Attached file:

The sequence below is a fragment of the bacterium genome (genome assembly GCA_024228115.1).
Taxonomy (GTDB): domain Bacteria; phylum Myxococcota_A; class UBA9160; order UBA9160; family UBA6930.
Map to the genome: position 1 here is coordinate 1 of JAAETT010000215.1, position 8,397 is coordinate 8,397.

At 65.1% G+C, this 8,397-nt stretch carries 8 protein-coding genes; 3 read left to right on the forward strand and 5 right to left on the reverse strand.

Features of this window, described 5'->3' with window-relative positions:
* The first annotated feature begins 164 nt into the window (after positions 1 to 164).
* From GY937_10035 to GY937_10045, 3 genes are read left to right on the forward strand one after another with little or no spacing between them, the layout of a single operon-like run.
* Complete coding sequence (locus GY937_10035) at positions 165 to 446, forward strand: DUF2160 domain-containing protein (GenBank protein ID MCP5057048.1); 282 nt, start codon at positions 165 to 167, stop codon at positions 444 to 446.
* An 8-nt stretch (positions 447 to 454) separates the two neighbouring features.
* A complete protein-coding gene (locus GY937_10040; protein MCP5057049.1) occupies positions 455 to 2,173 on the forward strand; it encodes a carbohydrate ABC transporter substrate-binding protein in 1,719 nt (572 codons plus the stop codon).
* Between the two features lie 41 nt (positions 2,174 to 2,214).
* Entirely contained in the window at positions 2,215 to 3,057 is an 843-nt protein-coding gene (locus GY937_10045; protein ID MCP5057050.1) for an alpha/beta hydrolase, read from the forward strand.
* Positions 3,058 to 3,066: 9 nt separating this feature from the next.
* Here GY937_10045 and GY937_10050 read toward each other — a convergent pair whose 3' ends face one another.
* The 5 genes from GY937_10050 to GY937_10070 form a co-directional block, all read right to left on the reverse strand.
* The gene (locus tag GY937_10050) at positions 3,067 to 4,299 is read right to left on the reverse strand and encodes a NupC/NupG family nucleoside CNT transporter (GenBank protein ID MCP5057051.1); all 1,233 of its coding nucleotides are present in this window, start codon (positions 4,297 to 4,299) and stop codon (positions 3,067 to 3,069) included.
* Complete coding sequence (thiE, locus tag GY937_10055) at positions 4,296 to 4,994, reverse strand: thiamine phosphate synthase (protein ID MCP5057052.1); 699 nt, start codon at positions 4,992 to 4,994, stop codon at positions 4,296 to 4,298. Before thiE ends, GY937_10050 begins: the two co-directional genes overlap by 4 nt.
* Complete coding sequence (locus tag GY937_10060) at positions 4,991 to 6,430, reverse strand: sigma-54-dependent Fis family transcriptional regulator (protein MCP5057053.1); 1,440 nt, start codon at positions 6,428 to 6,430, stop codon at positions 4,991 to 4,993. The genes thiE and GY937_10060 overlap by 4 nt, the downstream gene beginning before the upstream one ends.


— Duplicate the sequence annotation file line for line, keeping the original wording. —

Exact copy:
The sequence below is a fragment of the bacterium genome (genome assembly GCA_024228115.1).
Taxonomy (GTDB): domain Bacteria; phylum Myxococcota_A; class UBA9160; order UBA9160; family UBA6930.
Map to the genome: position 1 here is coordinate 1 of JAAETT010000215.1, position 8,397 is coordinate 8,397.

At 65.1% G+C, this 8,397-nt stretch carries 8 protein-coding genes; 3 read left to right on the forward strand and 5 right to left on the reverse strand.

Features of this window, described 5'->3' with window-relative positions:
* The first annotated feature begins 164 nt into the window (after positions 1 to 164).
* From GY937_10035 to GY937_10045, 3 genes are read left to right on the forward strand one after another with little or no spacing between them, the layout of a single operon-like run.
* Complete coding sequence (locus GY937_10035) at positions 165 to 446, forward strand: DUF2160 domain-containing protein (GenBank protein ID MCP5057048.1); 282 nt, start codon at positions 165 to 167, stop codon at positions 444 to 446.
* An 8-nt stretch (positions 447 to 454) separates the two neighbouring features.
* A complete protein-coding gene (locus GY937_10040; protein MCP5057049.1) occupies positions 455 to 2,173 on the forward strand; it encodes a carbohydrate ABC transporter substrate-binding protein in 1,719 nt (572 codons plus the stop codon).
* Between the two features lie 41 nt (positions 2,174 to 2,214).
* Entirely contained in the window at positions 2,215 to 3,057 is an 843-nt protein-coding gene (locus GY937_10045; protein ID MCP5057050.1) for an alpha/beta hydrolase, read from the forward strand.
* Positions 3,058 to 3,066: 9 nt separating this feature from the next.
* Here GY937_10045 and GY937_10050 read toward each other — a convergent pair whose 3' ends face one another.
* The 5 genes from GY937_10050 to GY937_10070 form a co-directional block, all read right to left on the reverse strand.
* The gene (locus tag GY937_10050) at positions 3,067 to 4,299 is read right to left on the reverse strand and encodes a NupC/NupG family nucleoside CNT transporter (GenBank protein ID MCP5057051.1); all 1,233 of its coding nucleotides are present in this window, start codon (positions 4,297 to 4,299) and stop codon (positions 3,067 to 3,069) included.
* Complete coding sequence (thiE, locus tag GY937_10055) at positions 4,296 to 4,994, reverse strand: thiamine phosphate synthase (protein ID MCP5057052.1); 699 nt, start codon at positions 4,992 to 4,994, stop codon at positions 4,296 to 4,298. Before thiE ends, GY937_10050 begins: the two co-directional genes overlap by 4 nt.
* Complete coding sequence (locus tag GY937_10060) at positions 4,991 to 6,430, reverse strand: sigma-54-dependent Fis family transcriptional regulator (protein MCP5057053.1); 1,440 nt, start codon at positions 6,428 to 6,430, stop codon at positions 4,991 to 4,993. The genes thiE and GY937_10060 overlap by 4 nt, the downstream gene beginning before the upstream one ends.